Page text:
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Birds of Prey

Santiago introduces ‘Freedom’ and other flying friends during presentation

The Inter-Mountain photos by Edgar Kelley Jo Santiago from the U.S. Forest Service International Programs holds her Bald Eagle dubbed ‘Freedom’ during a presentation at the Alliance Church in Gilman on Saturday.

ELKINS — Bird enthusiasts from around the area were treated to a special presentation by Jo Santiago Saturday afternoon at the Alliance Church parking lot.

Santiago, who works for the U.S. Forest Service International Programs, has helped rescue hundreds of different kinds of birds during her 30 years of service, but her specialty is with birds of prey. Most of the feathered friends who are saved by Santiago get released back into the wild, but there are always a few that can’t be rehabilitated and a handful of those are taken in and cared for by Santiago.

This past weekend she brought several of her live-in friends to visit with a small gathering at the Alliance Church near Gilman. Those on hand got to see and learn about several different species including: Merlin Falcon, Red-Tailed Hawk, a Broad-Winged Hawk, Eastern Screech Owl, and Bald Eagle.

The highlight of the almost hour and half presentation was when Santiago brought out “Freedom,” who is a 25 year-old Bald Eagle. Freedom has lived with Santiago since he was 16 years old. The eagle is originally from Florida but was acquired by Santiago from Dollywood in Tennessee.

“Freedom was rescued in Florida after he was blown out of his nest during a storm, or pushed out by a sibling,” said Santiago. “We don’t know how he exactly ended up out of the nest but he ended up out at 10 weeks old. At that age Eagles are at full size and full power but they are not ready to fly on their own yet. So there he was on the ground and her came a Doberman Pinscher and they fought. The dog ended up ripping out his tail feathers and when he did her permanently damaged his feather follicles.”

A host of spectators look on as Jo Santiago displays and talks about one of the six different birds she brought to a presentation on Saturday.

Santiago said the Freedom’s tail feathers never grew in properly until he was 16 years old when he grew in a normal tail. But the feathers on the Eagle’s tail were still too brittle and not as flexible as they should be, which made him still unreleasable to the wild.

Freedom was eventually adopted by Dollywood who has an educational program with Eagles at their facility in Tennessee. The American Eagle Foundation is a partner with the park.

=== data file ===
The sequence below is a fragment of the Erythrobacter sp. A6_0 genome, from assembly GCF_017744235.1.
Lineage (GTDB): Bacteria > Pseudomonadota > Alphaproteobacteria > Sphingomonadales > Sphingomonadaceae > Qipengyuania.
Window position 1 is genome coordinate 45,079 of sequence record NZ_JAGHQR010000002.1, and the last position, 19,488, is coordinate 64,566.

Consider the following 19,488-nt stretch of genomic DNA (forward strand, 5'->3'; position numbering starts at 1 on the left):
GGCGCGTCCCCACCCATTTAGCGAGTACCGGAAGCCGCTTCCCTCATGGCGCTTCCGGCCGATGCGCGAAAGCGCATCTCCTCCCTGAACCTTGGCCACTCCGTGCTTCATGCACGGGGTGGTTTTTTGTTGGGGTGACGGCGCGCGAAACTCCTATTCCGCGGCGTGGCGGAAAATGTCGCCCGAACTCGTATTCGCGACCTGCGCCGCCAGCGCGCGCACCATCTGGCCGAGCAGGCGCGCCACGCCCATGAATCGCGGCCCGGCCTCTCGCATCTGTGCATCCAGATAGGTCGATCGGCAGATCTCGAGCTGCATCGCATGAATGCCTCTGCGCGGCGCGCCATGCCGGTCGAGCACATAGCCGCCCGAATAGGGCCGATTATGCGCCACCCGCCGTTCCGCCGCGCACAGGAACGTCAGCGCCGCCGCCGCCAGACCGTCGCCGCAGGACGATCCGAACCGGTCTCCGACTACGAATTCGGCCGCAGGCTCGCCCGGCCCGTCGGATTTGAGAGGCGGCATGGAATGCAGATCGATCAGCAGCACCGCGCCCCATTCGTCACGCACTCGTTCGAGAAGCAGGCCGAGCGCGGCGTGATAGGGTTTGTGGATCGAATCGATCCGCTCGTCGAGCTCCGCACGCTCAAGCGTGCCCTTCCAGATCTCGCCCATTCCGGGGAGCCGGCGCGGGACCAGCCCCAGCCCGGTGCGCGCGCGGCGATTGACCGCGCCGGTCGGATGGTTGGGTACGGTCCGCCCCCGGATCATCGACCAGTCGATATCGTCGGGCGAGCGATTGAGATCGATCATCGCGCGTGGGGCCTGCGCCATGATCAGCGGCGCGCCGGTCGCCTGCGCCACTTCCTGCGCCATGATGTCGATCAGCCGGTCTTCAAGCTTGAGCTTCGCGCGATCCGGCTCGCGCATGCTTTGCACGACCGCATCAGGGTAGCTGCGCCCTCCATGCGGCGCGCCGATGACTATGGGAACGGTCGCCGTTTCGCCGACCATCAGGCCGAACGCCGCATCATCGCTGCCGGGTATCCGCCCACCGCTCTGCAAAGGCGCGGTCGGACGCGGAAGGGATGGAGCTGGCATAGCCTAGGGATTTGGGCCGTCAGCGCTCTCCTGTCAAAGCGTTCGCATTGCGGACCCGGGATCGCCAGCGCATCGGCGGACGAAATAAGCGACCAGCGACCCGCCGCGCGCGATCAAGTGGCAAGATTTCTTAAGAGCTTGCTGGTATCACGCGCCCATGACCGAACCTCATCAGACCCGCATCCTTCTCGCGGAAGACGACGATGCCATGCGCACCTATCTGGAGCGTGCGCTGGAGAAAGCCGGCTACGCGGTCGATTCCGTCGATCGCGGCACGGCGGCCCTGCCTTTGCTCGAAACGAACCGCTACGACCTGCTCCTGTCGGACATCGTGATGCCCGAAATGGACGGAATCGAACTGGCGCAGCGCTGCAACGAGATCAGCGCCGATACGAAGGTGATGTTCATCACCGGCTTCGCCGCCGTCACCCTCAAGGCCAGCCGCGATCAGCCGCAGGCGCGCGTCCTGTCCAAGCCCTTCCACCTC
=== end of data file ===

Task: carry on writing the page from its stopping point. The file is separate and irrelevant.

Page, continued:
Santiago said she began looking to acquire a Bald Eagle after getting a request for one while holding a program at the Louis A. Johnson VA Medical Center in Clarksburg.

“I was looking for a Bald Eagle for the program because the veterans that I was doing programs for at the Louis A. Johnson VA Medical Center always asked about one,” said Santiago. “I saw an immediate connection because the birds I take care of are warrior birds and on top of that they are warrior birds that are permanently injured. So actually they are wounded warriors, so there was an immediate tie in with the wounded warriors at the VA Center.”

She said that working with the veterans at the center was a life changing experience that made her desire to get a Bald Eagle for her presentations more aggressive.

“When I first spoke to them it was one of those life-changing moments,” she said. “Something about the situation really changed and took me down a different path forever. It was a profound experience talking to those veterans and for the first time I really got what my freedom costs. I had always been appreciative of veterans, but I never really got it. I asked them if there was something I could do for them in return and one of them said that I could bring them a Bald Eagle.”

After scouring every source imaginable to land an Eagle for the next three and half years, Santiago finally found what she was looking for and felt the circumstances surrounding her and Freedom’s connection was that of a higher power.

“Everyone was laughing at me because I was trying to get an adult, trained Bald Eagle that I could just run with,” she said. “And I needed one the size that I can handle because I’m not a very big person. So people were telling me that nobody was going to give me that.”

And then one day out of the blue, the call came in that Santiago had been waiting for.

“The head of the American Eagle Foundation at Dollywood, who is a Vietnam veteran, found out about me and called me up,” said Santiago. “One on the phone he asked me to tell him quickly what I was trying to do. I told him and he immediately said he had an Eagle for me and from this moment on you have the full backing of the American Eagle Foundation. And that is how I got Freedom.”

Santiago said that Freedom was the exact size Eagle that she needed and was already trained and ready to go.

“Here I was looking for a bird to thank the veterans for my freedom and our freedom, and I go and get this bird and learn that his name is Freedom,” she said. “When I went to pick him up and thanked the head of the American Eagle Foundation, he told me not to thank him that god had told him to help me and to do it right away. There are so many miracles associated with this particular bird.”

Those on hand at the program over the weekend were amazed by all of the birds Santiago showed and talked about. Freedom without a doubt stole the show, however, and will likely continue to do so for as long as Santiago has her presentations.

The USDA Forest Service International Programs promotes and supports the conservation of migratory species and their habitats worldwide.

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